Don't Bother Teaching Kids About Internet Safety, Just Sign Up For AOL
from the moral-hazard-much? dept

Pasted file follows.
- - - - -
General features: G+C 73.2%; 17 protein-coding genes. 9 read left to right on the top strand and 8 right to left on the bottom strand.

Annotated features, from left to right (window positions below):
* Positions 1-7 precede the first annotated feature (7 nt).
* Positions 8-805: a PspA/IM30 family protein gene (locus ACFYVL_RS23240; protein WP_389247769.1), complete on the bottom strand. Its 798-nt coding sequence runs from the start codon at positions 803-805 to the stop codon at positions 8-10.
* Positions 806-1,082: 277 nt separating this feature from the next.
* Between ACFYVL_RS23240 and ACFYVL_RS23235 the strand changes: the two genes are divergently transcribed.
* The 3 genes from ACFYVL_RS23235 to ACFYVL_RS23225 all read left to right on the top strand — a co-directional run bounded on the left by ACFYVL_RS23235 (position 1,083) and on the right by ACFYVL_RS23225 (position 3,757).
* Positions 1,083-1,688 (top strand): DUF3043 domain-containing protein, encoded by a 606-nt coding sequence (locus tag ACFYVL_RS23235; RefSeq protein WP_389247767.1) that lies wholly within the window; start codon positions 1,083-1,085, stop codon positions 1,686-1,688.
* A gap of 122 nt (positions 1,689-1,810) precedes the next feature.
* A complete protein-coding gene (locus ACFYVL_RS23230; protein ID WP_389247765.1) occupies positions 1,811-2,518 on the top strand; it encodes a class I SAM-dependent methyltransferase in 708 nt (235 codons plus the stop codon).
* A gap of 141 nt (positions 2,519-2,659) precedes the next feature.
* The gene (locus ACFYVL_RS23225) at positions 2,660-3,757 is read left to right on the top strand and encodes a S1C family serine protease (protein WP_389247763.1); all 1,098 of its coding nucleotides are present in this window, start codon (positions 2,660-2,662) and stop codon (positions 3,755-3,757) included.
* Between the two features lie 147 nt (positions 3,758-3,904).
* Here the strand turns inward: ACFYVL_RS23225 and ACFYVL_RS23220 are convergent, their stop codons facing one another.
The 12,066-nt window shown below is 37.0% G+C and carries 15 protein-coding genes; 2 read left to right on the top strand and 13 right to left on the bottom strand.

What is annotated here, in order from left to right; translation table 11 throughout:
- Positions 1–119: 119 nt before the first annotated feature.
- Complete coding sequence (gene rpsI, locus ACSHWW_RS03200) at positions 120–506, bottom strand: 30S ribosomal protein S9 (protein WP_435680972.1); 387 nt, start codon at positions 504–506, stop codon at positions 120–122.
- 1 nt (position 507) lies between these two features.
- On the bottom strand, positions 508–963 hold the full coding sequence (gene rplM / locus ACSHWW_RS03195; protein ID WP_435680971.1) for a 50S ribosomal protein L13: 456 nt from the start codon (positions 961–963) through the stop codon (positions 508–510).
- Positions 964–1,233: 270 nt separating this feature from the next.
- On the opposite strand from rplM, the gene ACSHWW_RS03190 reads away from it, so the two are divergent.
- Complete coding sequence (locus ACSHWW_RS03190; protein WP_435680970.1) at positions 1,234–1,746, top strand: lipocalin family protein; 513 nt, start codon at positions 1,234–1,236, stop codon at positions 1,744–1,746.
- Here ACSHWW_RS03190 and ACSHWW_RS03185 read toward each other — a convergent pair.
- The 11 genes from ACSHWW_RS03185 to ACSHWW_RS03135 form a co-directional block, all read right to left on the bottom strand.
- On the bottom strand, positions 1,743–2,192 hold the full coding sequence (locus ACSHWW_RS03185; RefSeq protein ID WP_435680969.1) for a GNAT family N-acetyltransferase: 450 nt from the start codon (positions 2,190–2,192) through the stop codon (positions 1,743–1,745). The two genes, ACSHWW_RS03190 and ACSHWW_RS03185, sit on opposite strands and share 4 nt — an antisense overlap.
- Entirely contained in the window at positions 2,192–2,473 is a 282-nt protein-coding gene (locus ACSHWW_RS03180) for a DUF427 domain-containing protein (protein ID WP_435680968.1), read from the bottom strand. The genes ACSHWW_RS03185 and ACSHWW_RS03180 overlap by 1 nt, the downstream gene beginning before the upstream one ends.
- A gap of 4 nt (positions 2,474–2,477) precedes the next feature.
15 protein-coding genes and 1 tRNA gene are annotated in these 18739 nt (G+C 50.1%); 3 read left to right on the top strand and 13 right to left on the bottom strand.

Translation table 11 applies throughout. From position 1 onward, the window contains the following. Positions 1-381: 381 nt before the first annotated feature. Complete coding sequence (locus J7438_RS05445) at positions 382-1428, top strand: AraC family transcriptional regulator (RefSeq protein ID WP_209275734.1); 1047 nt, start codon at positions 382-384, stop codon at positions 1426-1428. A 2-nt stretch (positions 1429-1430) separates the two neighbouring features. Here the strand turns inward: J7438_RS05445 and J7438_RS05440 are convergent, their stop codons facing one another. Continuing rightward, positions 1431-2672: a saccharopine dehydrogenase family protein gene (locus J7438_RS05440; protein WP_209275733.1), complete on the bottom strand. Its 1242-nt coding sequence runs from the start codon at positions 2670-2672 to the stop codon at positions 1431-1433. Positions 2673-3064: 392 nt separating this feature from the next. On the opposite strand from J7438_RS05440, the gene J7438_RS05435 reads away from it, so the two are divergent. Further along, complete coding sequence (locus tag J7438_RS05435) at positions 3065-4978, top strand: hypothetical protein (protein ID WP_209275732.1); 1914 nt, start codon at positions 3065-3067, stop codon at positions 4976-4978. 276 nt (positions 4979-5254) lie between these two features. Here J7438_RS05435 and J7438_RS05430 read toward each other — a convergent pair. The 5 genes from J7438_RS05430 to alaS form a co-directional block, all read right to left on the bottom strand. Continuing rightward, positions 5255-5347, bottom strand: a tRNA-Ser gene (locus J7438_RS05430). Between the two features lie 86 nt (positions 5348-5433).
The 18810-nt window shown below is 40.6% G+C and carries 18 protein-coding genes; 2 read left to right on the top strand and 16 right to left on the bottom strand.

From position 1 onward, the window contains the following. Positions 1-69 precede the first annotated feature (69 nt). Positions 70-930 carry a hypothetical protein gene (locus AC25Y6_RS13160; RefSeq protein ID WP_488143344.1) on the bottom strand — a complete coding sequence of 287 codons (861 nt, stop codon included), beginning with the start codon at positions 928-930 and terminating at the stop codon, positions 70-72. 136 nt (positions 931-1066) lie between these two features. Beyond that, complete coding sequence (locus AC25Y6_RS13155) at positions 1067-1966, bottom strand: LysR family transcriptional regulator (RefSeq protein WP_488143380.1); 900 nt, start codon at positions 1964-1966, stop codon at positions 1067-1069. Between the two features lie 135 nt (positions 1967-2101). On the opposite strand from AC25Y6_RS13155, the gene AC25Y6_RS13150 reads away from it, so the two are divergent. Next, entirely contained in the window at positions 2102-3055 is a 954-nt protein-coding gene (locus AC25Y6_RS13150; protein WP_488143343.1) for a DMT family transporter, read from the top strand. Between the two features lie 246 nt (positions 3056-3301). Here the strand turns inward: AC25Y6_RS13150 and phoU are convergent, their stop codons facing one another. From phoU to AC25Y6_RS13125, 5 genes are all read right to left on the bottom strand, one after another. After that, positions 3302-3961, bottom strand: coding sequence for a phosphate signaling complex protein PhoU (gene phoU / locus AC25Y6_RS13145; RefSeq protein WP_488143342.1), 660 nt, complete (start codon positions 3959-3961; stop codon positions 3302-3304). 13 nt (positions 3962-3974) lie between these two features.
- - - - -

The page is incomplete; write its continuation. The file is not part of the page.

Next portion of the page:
As AOL has seen their core ISP business deteriorate, one of the ways they’ve tried differentiating themselves is by offering kid-safe web surfing to worried parents. Though such service could never be a substitute for the booming business they once had, it’s not intrinsically a bad service, as parents should take responsibility to monitor their kids’ safety. The problem is that, like most products aimed at child safety, the marketing plays upon parents’ fear and paranoia. In Canada, the company has put out a poll claiming that parents aren’t policing the internet on their own; it even suggests that parents can’t police the internet, with half of the respondents reportedly claiming that it’s harder to talk about internet safety than it is to talk about sex. The survey comes in the wake of a triple-murder case in which the attackers (a 12-year-old girl and her 23-year-old boyfriend) allegedly met at a website called vampirefreaks.com. At the risk of stating the obvious, it sounds like there’s a deeper problem here than a lack of good internet filtering software. Even if this particular girl’s parents had signed up for AOL for Kids, that wouldn’t have solved the underlying problem. Any company selling a safe internet experience needs to offer parents real safety tools that don’t turn the internet into an antiseptic place that no 12-year-old will find cool. Simply selling fear with transparent surveys probably won’t do the trick.